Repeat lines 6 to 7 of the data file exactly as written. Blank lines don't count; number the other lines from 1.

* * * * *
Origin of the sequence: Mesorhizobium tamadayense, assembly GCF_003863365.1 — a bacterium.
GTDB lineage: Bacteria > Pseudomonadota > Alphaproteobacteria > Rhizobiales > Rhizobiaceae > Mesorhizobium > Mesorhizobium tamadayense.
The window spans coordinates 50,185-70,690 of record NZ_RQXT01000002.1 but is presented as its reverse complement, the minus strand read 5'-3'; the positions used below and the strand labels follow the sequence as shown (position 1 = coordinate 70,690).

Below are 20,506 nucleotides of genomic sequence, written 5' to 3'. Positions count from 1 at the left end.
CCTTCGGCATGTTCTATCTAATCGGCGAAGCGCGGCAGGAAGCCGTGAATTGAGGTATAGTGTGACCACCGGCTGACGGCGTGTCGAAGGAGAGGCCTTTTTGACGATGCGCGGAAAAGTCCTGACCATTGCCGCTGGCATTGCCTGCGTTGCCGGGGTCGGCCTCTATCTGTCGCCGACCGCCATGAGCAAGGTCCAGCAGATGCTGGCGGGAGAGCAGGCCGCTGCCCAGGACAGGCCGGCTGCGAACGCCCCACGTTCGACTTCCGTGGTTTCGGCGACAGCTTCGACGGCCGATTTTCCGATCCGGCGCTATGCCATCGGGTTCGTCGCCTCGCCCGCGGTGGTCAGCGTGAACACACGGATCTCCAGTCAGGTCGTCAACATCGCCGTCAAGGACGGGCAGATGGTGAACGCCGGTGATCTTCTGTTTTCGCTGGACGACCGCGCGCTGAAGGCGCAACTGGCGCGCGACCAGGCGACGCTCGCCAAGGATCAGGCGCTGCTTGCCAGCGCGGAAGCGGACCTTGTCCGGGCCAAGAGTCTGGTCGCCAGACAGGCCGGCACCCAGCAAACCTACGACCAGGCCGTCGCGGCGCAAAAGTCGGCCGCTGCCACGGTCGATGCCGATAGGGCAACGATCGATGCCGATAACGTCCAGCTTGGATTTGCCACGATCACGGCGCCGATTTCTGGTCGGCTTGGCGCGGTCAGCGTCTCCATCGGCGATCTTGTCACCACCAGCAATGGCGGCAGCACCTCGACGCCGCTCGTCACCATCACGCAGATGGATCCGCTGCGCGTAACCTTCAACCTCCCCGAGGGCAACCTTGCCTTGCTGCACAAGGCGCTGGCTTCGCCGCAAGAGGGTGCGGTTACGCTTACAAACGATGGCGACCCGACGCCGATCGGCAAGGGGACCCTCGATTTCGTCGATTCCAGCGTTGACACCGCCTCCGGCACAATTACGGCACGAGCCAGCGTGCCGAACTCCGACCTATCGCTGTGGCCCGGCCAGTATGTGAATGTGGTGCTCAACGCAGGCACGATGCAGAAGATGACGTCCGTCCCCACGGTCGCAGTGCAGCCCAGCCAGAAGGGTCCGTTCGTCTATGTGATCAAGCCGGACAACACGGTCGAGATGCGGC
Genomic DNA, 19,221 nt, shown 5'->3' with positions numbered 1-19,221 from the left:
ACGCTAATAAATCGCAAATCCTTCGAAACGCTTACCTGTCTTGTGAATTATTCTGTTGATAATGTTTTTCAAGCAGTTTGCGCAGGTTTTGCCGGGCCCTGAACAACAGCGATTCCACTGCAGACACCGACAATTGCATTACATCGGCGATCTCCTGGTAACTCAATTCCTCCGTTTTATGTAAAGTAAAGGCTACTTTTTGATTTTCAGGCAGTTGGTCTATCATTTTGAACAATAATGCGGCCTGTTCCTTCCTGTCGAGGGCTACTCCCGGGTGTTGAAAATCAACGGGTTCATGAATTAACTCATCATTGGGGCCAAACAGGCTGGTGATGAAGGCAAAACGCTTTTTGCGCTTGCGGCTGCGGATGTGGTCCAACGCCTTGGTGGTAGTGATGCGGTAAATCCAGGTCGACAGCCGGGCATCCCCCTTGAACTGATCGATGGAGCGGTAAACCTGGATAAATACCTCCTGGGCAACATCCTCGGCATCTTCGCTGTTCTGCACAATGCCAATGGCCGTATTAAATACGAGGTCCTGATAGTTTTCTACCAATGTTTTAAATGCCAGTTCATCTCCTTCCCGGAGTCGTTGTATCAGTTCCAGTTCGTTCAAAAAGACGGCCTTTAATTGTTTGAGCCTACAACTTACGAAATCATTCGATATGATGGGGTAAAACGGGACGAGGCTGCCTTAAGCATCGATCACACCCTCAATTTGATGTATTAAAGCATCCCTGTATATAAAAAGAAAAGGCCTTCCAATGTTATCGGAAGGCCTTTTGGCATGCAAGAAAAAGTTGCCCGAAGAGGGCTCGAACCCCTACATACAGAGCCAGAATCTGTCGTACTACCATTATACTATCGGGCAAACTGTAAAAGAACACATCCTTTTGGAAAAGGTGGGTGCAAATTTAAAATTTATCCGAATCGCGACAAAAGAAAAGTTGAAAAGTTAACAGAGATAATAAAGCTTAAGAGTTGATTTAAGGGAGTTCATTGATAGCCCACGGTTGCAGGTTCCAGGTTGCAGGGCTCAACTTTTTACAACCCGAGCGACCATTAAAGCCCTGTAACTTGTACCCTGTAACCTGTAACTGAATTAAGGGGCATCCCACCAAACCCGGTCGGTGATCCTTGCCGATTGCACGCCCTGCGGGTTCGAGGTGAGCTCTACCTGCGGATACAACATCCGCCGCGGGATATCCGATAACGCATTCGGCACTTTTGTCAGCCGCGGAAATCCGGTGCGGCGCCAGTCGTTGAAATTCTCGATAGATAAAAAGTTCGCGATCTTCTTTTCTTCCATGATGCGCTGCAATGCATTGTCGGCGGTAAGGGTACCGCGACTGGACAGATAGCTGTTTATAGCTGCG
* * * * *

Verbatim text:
Genomic DNA, 19,221 nt, shown 5'->3' with positions numbered 1-19,221 from the left:
ACGCTAATAAATCGCAAATCCTTCGAAACGCTTACCTGTCTTGTGAATTATTCTGTTGATAATGTTTTTCAAGCAGTTTGCGCAGGTTTTGCCGGGCCCTGAACAACAGCGATTCCACTGCAGACACCGACAATTGCATTACATCGGCGATCTCCTGGTAACTCAATTCCTCCGTTTTATGTAAAGTAAAGGCTACTTTTTGATTTTCAGGCAGTTGGTCTATCATTTTGAACAATAATGCGGCCTGTTCCTTCCTGTCGAGGGCTACTCCCGGGTGTTGAAAATCAACGGGTTCATGAATTAACTCATCATTGGGGCCAAACAGGCTGGTGATGAAGGCAAAACGCTTTTTGCGCTTGCGGCTGCGGATGTGGTCCAACGCCTTGGTGGTAGTGATGCGGTAAATCCAGGTCGACAGCCGGGCATCCCCCTTGAACTGATCGATGGAGCGGTAAACCTGGATAAATACCTCCTGGGCAACATCCTCGGCATCTTCGCTGTTCTGCACAATGCCAATGGCCGTATTAAATACGAGGTCCTGATAGTTTTCTACCAATGTTTTAAATGCCAGTTCATCTCCTTCCCGGAGTCGTTGTATCAGTTCCAGTTCGTTCAAAAAGACGGCCTTTAATTGTTTGAGCCTACAACTTACGAAATCATTCGATATGATGGGGTAAAACGGGACGAGGCTGCCTTAAGCATCGATCACACCCTCAATTTGATGTATTAAAGCATCCCTGTATATAAAAAGAAAAGGCCTTCCAATGTTATCGGAAGGCCTTTTGGCATGCAAGAAAAAGTTGCCCGAAGAGGGCTCGAACCCCTACATACAGAGCCAGAATCTGTCGTACTACCATTATACTATCGGGCAAACTGTAAAAGAACACATCCTTTTGGAAAAGGTGGGTGCAAATTTAAAATTTATCCGAATCGCGACAAAAGAAAAGTTGAAAAGTTAACAGAGATAATAAAGCTTAAGAGTTGATTTAAGGGAGTTCATTGATAGCCCACGGTTGCAGGTTCCAGGTTGCAGGGCTCAACTTTTTACAACCCGAGCGACCATTAAAGCCCTGTAACTTGTACCCTGTAACCTGTAACTGAATTAAGGGGCATCCCACCAAACCCGGTCGGTGATCCTTGCCGATTGCACGCCCTGCGGGTTCGAGGTGAGCTCTACCTGCGGATACAACATCCGCCGCGGGATATCCGATAACGCATTCGGCACTTTTGTCAGCCGCGGAAATCCGGTGCGGCGCCAGTCGTTGAAATTCTCGATAGATAAAAAGTTCGCGATCTTCTTTTCTTCCATGATGCGCTGCAATGCATTGTCGGCGGTAAGGGTACCGCGACTGGACAGATAGCTGTTTATAGCTGCG